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A brief note looking at directors duties

Written by Sam O'Toole on 07 April 2016

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A director of a company is any person occupying the position of director, by whatever name called. Taken from section 1 of the Companies Act 2006, whilst the Act provides that you may decide upon your director’s title, there are numerous statutory and common law duties that company directors should be aware of.  

Many duties can be found within the Companies Act 2006 this however does not provide a comprehensive list of duties. For example, in the case of Re Smith v Fawcett Ltd (1942), it was held that directors are “under a duty to act bona fida in what they consider to be the interests of the company”. This is a fiduciary duty and gives rise to a relationship of trust and confidence, this duty is owed to the company.

It may not come as a surprise, one of the first expressly stated duties within the Companies Act 2006 is the duty to act within powers. A director should be aware that his or her authority comes from the companies constitution, whilst maintaining that the powers are only to be used for the powers in which they have been conferred.

The duty to promote the success of the company is an obvious one, however it should be noted that a director should be looking to promote the success of the company as a whole. This would involve balancing the long and short-term interests of shareholders. This duty remains the only legislative measure in relation to corporate societal responsibility, typically this would require the company to behave in a ethical manner.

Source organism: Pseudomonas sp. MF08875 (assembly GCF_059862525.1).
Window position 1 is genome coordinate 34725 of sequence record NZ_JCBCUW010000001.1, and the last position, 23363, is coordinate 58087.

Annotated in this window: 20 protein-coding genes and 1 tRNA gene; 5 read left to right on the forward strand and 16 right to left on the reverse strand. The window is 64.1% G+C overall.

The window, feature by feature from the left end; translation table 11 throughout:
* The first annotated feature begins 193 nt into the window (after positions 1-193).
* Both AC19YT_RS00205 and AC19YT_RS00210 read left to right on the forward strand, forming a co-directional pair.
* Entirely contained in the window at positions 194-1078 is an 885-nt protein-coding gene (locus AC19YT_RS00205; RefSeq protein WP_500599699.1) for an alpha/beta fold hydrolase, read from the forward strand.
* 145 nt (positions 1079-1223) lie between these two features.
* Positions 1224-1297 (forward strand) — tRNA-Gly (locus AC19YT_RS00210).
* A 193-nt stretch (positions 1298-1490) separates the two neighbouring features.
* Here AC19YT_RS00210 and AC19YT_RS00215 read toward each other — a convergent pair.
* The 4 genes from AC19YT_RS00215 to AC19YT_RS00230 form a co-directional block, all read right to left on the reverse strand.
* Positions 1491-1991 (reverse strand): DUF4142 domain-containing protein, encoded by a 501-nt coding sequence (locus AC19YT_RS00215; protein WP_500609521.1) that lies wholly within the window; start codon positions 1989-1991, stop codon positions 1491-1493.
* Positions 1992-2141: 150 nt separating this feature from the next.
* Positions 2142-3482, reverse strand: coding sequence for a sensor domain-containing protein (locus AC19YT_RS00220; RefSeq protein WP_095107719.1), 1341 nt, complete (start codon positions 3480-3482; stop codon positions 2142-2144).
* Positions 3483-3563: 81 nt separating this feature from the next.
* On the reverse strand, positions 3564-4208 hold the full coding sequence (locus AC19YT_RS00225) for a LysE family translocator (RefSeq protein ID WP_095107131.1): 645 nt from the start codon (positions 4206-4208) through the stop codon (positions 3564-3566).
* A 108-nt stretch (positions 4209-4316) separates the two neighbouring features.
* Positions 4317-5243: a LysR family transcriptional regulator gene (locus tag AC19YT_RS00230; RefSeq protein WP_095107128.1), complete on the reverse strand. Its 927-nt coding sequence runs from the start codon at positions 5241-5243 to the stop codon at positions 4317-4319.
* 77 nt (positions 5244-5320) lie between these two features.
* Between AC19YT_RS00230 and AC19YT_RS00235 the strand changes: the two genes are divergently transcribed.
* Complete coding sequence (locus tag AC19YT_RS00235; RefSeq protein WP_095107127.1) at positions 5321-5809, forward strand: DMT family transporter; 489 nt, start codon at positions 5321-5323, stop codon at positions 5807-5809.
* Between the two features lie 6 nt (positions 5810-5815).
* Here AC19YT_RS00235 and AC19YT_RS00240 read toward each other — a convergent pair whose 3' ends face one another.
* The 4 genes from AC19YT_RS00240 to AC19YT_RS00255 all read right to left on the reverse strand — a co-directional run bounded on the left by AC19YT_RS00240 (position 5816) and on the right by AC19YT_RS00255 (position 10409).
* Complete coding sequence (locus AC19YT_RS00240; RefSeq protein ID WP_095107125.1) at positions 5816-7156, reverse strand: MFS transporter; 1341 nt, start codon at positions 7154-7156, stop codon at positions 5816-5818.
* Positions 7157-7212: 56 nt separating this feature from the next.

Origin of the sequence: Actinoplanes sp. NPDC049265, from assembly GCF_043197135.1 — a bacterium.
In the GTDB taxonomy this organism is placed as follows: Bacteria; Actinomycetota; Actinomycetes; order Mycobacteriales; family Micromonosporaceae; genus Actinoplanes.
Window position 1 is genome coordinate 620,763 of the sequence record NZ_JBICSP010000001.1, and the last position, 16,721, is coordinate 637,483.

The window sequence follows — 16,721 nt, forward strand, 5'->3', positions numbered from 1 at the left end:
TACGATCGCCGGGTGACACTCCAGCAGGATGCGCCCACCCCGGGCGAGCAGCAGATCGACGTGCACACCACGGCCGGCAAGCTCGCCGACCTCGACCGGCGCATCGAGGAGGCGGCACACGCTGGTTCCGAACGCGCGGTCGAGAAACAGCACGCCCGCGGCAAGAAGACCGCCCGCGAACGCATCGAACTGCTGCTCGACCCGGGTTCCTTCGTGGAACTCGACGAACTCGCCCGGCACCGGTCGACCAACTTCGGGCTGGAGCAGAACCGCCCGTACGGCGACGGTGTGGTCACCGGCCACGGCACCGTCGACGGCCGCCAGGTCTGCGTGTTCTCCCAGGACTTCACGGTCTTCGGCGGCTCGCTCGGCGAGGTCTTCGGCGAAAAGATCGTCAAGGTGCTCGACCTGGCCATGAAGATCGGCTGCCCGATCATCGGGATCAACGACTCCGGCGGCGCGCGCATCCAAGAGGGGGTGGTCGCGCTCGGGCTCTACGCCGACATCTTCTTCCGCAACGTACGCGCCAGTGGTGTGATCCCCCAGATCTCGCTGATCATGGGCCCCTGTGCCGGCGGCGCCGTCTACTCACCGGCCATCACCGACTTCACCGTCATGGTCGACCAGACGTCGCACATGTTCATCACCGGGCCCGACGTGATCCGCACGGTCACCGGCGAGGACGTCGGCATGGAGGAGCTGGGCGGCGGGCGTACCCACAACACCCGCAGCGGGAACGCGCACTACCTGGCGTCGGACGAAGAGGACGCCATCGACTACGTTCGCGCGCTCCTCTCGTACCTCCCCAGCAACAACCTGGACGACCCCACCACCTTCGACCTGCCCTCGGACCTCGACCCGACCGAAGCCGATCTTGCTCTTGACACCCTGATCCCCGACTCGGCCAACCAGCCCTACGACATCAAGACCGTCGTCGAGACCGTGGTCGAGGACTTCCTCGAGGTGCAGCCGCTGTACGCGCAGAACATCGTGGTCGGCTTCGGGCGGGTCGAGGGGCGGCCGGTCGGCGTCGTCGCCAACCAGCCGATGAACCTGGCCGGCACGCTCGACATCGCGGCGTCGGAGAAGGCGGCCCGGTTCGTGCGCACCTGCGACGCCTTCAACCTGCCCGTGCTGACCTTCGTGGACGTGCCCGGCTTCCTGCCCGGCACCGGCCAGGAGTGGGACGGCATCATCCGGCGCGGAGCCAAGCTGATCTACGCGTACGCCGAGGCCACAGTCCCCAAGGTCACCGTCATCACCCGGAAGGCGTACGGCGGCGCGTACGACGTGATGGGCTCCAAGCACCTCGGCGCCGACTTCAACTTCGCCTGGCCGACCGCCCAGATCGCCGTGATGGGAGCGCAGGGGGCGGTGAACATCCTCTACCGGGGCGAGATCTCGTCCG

We hope that this one doesn’t need mentioning, but a director is under the duty not to accept bribes. The Companies Act 2006 provides that this includes benefits of any description.

In Attorney General for Hong Kong v Reid (1993), in which a bribe of property was accepted in breach of fiduciary duty, the court held that the fiduciary should not benefit from the breach of duty. Therefore, if the property increased in value, exceeding the value of the bribe, the fiduciary could not be allowed to make a profit from his dishonest action.

Any director should be careful not to accept any benefit from a third party that could give rise to a conflict of interest. A director must avoid a situation in which they have, or can have a direct or indirect interest that conflicts with the interests of the company.

However, this duty concerns itself with the situation, rather than the actual conflict. Best practices would include giving explanations in relation to the exercise of director’s powers in an annual corporate governance statement.

This is not an exhaustive list, as a director of a company there are numerous other duties to be aware of. For further assistance do not hesitate to get in touch with Lawdit. 

If you'd like to know more about this article please send an email to Michael Coyle quoting the article title and any questions you might have, alternatively call the office number on 02380 235 979 or send an enquiry through our contact form.

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